Southern Italian Exploration

On 11 & 12 February we hosted tasting evenings exploring the wines of Southern Italy, more specifically the provinces of Campania, Puglia, and Sicily.  

First, some brief history!  Greek Settlers arrived in Southern Italy in the 8th and 7th Centuries BC, bringing with them a number of ancient grape varietals and winemaking techniques.  After the fall of Rome in 476AD most of Italy fragmented into city states for over 1,000 years.  Southern Italy endured conquest from and occupation from Normans, Vandals, Lombards, Goths, Saracans, Spanish, Byzantine, Austrian and French.  Unification of Italy in the 1800's was not an easy time for the South, where over-population, disease, lawnessness and collapsing agricultural economies led to a bloody 10 year civil war and the Italian Disapora where 9 million peasants migrated overseas and Northern Italy.  'Messogiorno' (midday sun) became a term for the South, synonymous with poverty, illiteracy and crime... stereotypes of the South that persist to this day.

Much of Southern Italy has growing conditions that are almost ideal for growing grapes- hot dry summers and well drained soils.  Their wines are very accessible price-wise and often rustic easy drinking fare.  

We kicked off our tasting with two white wines from Campania - the "shin" of the boot of Italy.  Greco di Tufo, as the name implies, was an ancient grape introduced by the Greeks. The Vesevo Greco was a crisp and bright white wine, with a keen minerality most similar to a dry style of Riesling.  Next up was the Occone 'Flora' Falanghina, a darker yellow grape and more weighty with a distinctive pine scent and orange blossom.  

Next we shifted to Sicily, and tasted the most important red grape of the region Nero d'Avola.  The name just means "black of Avola" named for the town in South Eastern Sicily where it originates.  The Baronia Nero D'Avola was a lighter easy drinking style red with musky spice and dark fruit.  The big brother to this wine was the Duca di Castemonte 'Tripudium' Rosso made from a blend of Nero d'Avola, Syrah and Cabernet.  Made in a modern style meant to showcase quality Southern wines.  Rich and full bodied, dark plum and cherry, grilled herbs and a touch of balsamic.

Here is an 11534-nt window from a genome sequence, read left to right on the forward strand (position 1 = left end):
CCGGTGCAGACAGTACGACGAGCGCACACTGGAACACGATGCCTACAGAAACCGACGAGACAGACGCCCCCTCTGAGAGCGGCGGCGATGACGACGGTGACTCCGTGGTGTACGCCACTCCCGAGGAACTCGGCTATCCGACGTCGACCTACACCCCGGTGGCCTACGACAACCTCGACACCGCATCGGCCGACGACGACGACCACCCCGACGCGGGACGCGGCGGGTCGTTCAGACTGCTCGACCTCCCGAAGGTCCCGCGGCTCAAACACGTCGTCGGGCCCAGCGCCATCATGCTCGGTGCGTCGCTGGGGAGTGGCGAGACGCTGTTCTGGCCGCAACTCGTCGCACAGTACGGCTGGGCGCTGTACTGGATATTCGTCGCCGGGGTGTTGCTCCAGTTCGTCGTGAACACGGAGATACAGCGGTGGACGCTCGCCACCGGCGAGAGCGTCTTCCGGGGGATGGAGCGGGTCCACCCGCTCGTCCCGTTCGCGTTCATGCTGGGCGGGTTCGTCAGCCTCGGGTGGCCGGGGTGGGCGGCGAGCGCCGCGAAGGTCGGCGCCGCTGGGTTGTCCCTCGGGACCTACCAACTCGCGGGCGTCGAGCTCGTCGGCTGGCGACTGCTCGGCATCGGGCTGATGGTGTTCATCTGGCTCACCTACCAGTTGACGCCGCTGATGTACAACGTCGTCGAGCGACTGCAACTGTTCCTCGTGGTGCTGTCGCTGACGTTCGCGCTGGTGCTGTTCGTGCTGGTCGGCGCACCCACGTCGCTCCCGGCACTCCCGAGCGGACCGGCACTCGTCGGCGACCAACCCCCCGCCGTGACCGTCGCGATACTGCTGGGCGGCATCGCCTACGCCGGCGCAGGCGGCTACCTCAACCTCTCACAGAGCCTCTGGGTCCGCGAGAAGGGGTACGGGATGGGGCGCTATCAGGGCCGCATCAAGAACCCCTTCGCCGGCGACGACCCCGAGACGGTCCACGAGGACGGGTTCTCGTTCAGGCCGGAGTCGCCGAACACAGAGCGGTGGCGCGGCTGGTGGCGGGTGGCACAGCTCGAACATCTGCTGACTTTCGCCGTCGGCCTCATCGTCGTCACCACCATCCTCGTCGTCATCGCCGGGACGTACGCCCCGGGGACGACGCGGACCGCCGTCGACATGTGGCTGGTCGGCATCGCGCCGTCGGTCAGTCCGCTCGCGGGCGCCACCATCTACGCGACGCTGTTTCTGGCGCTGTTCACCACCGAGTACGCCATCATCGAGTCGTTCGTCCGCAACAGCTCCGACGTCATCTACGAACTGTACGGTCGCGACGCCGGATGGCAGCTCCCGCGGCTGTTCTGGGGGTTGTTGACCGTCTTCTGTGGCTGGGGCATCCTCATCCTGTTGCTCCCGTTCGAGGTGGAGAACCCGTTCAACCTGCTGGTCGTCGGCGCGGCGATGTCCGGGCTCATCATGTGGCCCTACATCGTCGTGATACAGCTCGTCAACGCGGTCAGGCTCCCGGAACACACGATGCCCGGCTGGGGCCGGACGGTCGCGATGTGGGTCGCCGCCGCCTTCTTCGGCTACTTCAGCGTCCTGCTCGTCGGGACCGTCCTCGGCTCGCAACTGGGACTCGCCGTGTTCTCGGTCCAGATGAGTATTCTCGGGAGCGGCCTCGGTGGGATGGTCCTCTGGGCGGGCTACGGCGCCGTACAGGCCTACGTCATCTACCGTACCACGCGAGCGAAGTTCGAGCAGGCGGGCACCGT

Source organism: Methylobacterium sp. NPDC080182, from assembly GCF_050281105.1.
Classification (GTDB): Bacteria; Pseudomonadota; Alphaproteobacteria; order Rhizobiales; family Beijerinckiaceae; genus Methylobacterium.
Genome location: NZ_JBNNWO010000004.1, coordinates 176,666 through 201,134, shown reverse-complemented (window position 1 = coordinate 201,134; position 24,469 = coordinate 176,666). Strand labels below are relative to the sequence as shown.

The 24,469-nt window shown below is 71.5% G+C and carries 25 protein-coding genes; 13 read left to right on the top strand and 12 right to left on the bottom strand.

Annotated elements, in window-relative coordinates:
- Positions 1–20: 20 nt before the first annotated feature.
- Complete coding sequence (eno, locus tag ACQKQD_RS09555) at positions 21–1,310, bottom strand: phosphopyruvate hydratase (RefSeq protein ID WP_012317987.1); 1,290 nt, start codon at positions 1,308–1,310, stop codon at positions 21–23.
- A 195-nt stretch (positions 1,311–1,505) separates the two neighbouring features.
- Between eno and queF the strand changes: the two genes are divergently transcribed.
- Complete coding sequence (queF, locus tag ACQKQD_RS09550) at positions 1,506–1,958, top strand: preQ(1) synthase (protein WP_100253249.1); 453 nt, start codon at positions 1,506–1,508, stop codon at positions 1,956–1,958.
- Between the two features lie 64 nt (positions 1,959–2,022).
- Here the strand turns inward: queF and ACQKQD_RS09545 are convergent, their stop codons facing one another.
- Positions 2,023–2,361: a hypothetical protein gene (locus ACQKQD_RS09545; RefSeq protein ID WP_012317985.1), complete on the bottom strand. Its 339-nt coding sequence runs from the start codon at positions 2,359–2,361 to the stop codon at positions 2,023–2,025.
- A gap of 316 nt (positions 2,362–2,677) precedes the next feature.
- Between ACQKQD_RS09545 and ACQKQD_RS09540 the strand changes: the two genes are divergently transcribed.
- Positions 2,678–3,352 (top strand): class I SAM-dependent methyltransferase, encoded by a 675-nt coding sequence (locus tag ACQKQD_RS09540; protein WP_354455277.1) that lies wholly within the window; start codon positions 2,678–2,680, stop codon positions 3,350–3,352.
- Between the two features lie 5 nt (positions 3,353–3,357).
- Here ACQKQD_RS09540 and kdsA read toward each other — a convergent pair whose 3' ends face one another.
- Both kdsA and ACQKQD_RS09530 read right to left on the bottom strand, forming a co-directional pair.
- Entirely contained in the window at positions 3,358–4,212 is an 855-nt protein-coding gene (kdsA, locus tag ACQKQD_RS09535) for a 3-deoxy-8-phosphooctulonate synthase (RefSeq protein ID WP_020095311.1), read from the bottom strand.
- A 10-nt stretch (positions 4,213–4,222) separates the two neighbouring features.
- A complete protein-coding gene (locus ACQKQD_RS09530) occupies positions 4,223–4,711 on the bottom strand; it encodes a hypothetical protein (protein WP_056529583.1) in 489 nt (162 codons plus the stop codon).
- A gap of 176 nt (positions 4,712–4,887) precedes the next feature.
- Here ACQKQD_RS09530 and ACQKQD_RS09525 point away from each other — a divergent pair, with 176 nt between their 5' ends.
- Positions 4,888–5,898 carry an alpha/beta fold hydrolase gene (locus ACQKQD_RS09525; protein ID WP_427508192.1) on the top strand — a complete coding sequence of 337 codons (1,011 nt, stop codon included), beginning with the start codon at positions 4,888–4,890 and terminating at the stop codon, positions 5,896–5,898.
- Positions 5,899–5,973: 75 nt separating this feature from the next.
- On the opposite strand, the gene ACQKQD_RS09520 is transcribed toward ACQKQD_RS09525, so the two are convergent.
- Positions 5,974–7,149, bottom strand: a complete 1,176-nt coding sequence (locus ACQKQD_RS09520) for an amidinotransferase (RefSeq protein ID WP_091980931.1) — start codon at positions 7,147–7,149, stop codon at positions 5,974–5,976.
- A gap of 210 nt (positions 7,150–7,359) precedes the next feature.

Next up we shifted to Puglia, the 'heel' of the boot.  A region blessed with 300+ days of sunshine a year, long flat dry plains and regularly touching 40 degree heat in summer.  We tasted three rich and fruity reds.  Villa Santera Primitivo di Manduria from an old family estate established in 1665, made from 40 year old vines... juicy fruit with plum, sour cherry, and a touch of ginger and vanilla.   One of the showcase wines of the night was Vendemmia 'Oversettanta' Primitivo di Manduria top tier wine made from 70 year old vines, explosive dark juicy fruit and great concentration.  This wine won the 'Trophy International Red' in last years NZ International Wine Show.  Next up was the Eloquencia Negroamaro from Copertino, Negroamro translates to 'bitter black' and stuffed full of earthy black fruit and liquorice.  Our last red was back to Campania, with the Vesevo Aglicanico a richly tannic dark and full bodied wine, meaty and spicy but with a clean dry finish.

Lastly we finished up with a sweet treat, Leone di Castris 'Negrino' dessert red wine made from Aleatico grapes similar to a red muscat.  The wine was made in a passito style where the grapes are partially dried, resulting in a sweet but low alcohol wine stuffed with raspberry and blackberry flavours.  

On the tasting platters we had Grilled Prawns, and Palermo Tuna, a Fussili alla Puttanesca (traditional pasta dish with a tomato, olive, caper and chilli based sauce), Aubergine Parmesana with loads of mozzarella, an antipasto platter of sundried tomatoes, olives and salami, and an Italian style chocolate mousse made with a distinctive coffee twist.  

Very interesting and different wines, with a balance between great value easy drinkers and some stunning hand crafted gems.  

← Older Post Newer Post →



Leave a comment

Please note, comments must be approved before they are published